In Part 1, I described the anatomy and function of the pelvic diaphragm.  Now I’ll talk about how to take healing into your own hands and care for your pelvic diaphragm before any problems arise, or reverse the tension or weakness that you are currently experiencing.

Unfortunately, due to shame, fear or embarrassment, many people suffer in silence with pelvic floor dysfunction, which left untreated will only worsen over time. Even more troubling is the fact that when people do seek help, they may be given bad advice from professionals untrained in the area of pelvic floor health.  The best advice is to seek out a pelvic floor physiotherapist, or a certified Yoga Tune Up® teacher.

When the pelvic floor is weak and unable to properly support the lower abdominal organs, it can result in incontinence of the bladder or rectum, prolapse of an organ causing pain or discomfort, weak muscles supporting the vagina or prostate – affecting sexual pleasure and function, and even inefficient respiration and a general lack of core strength and stability.  When the pelvic floor is hypertonic and tight due to too much “clenching”, it can result in pain, restricted movement, constipation, urinary retention, vaginismus (excessively contracted vagina causing pain during intercourse) and poor breathing mechanics.  (In this case – no Kegels! – lengthen PF muscles)  Also, imbalance and dysfunction in the pelvic floor muscles can refer pain anywhere in the body!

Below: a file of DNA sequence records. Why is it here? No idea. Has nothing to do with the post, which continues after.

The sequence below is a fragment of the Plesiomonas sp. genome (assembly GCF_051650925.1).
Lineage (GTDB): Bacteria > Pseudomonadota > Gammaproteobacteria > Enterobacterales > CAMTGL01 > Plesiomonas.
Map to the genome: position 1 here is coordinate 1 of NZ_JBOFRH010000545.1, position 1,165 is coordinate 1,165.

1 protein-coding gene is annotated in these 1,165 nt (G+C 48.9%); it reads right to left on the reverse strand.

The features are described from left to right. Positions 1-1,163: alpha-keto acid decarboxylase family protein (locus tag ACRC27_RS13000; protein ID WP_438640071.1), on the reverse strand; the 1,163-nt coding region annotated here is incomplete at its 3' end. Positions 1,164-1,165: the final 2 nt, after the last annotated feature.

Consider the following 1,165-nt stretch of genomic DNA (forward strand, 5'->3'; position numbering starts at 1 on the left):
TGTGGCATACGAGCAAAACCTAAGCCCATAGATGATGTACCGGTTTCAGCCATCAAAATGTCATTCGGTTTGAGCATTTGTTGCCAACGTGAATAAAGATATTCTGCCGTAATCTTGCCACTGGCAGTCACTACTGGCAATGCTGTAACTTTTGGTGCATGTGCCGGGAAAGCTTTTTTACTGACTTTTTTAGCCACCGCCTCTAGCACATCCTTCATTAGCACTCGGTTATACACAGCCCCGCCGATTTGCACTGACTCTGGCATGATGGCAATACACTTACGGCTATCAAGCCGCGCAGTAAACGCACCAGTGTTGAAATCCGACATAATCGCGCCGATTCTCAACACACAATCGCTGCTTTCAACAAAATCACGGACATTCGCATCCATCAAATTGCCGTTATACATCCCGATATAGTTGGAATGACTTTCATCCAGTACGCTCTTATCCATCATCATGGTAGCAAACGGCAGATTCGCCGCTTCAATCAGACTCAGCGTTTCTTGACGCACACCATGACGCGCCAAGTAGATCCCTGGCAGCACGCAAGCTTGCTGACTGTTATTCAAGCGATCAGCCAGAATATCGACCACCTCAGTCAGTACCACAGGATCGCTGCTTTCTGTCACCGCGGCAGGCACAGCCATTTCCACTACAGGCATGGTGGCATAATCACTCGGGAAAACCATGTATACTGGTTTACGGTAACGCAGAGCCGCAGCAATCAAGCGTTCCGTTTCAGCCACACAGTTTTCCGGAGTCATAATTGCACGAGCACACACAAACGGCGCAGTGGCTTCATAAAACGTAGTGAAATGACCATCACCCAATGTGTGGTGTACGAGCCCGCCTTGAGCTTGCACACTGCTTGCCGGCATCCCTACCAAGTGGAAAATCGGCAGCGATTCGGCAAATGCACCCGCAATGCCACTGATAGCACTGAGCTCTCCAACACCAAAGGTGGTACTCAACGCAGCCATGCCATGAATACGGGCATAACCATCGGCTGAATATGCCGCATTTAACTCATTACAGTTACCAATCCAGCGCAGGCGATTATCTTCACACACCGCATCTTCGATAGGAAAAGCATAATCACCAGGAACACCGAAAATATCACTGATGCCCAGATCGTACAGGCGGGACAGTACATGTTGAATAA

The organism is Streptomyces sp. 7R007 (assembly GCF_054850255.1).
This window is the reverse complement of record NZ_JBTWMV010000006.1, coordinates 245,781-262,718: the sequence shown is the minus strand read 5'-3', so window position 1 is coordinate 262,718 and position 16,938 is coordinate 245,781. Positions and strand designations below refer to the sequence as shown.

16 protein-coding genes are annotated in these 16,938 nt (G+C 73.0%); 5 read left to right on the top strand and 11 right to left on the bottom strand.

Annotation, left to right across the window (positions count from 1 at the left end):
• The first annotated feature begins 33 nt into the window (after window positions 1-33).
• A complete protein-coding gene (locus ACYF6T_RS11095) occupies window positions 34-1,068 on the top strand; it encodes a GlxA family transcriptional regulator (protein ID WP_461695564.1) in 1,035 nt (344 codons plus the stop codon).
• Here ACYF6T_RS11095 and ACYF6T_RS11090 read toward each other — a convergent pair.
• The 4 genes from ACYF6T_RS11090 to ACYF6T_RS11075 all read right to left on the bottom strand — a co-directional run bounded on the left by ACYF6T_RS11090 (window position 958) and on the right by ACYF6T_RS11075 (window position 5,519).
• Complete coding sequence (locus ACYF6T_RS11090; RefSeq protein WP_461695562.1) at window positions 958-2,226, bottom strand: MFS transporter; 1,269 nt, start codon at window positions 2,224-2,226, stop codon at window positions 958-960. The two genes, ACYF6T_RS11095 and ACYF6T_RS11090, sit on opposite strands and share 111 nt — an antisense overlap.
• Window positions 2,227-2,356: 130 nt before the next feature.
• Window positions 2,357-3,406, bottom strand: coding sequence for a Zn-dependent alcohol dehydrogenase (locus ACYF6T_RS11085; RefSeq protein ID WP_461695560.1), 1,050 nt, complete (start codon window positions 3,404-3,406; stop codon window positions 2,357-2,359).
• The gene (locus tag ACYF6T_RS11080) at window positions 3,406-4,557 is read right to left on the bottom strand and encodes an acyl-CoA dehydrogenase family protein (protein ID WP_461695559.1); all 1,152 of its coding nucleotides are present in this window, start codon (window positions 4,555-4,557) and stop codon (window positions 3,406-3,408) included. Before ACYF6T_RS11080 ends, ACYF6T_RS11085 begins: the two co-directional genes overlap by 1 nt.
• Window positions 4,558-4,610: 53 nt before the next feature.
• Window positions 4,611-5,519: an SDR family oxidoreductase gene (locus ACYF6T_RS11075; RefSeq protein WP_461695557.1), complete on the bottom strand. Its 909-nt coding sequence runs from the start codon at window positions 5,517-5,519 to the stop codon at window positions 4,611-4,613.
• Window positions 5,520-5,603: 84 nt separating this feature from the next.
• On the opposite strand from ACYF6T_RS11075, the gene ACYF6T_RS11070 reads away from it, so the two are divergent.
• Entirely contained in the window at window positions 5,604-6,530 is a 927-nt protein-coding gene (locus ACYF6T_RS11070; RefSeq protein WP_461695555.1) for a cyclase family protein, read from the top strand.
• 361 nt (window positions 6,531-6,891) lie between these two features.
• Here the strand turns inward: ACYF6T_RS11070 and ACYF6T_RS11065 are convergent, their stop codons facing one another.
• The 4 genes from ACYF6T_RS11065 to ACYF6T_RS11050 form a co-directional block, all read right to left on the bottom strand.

Here are some great exercises helpful in maintaining or strengthening your pelvic floor.

“Tune Up Tadasana” Posture!  Get brain over heart, ribcage over pelvis – breathe.

SQUAT! – breathe – relax pelvic floor (if PF weak –pull up gently on exhale, relax on inhale)

Uddihyana Bandha –connect respiratory & pelvic diaphragms, massage abdominal viscera

Happy Baby – pry open the pelvic floor, encourage sacral nutation, cultivate awareness

Baddhakonasana – stretches pelvic floor and adductors

Adductor Slides – strengthen inner thigh muscles and pelvic floor

Frog Crawls/Frog at the Dock – open pelvic floor and hips

Moon Rises Minivini – external and internal hip rotation

Savasana – Breathe, Relax and Renew – down-regulate nervous system

In addition to these pelvic floor exercises, roll out with you Yoga Tune Up® Therapy Balls – special attention to hips and buttocks, lower back, feet and lower legs.  Also, you can try very gentle compression on the perineum with a soft, “broken-in” ball, and soft cushioning under the ball.